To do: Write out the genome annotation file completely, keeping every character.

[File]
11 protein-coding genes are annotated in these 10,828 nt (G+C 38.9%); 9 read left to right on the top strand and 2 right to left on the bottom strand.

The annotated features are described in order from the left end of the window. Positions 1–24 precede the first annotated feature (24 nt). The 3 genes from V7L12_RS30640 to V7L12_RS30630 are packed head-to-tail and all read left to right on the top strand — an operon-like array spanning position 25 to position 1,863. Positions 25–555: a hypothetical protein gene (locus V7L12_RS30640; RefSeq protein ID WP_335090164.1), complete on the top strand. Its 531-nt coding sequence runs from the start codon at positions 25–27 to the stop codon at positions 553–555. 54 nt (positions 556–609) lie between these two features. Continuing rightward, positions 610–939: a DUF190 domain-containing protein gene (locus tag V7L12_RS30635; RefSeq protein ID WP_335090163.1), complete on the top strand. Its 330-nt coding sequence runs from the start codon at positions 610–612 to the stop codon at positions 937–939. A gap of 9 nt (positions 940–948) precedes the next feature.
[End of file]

11 protein-coding genes are annotated in these 10,828 nt (G+C 38.9%); 9 read left to right on the top strand and 2 right to left on the bottom strand.

The annotated features are described in order from the left end of the window. Positions 1–24 precede the first annotated feature (24 nt). The 3 genes from V7L12_RS30640 to V7L12_RS30630 are packed head-to-tail and all read left to right on the top strand — an operon-like array spanning position 25 to position 1,863. Positions 25–555: a hypothetical protein gene (locus V7L12_RS30640; RefSeq protein ID WP_335090164.1), complete on the top strand. Its 531-nt coding sequence runs from the start codon at positions 25–27 to the stop codon at positions 553–555. 54 nt (positions 556–609) lie between these two features. Continuing rightward, positions 610–939: a DUF190 domain-containing protein gene (locus tag V7L12_RS30635; RefSeq protein ID WP_335090163.1), complete on the top strand. Its 330-nt coding sequence runs from the start codon at positions 610–612 to the stop codon at positions 937–939. A gap of 9 nt (positions 940–948) precedes the next feature.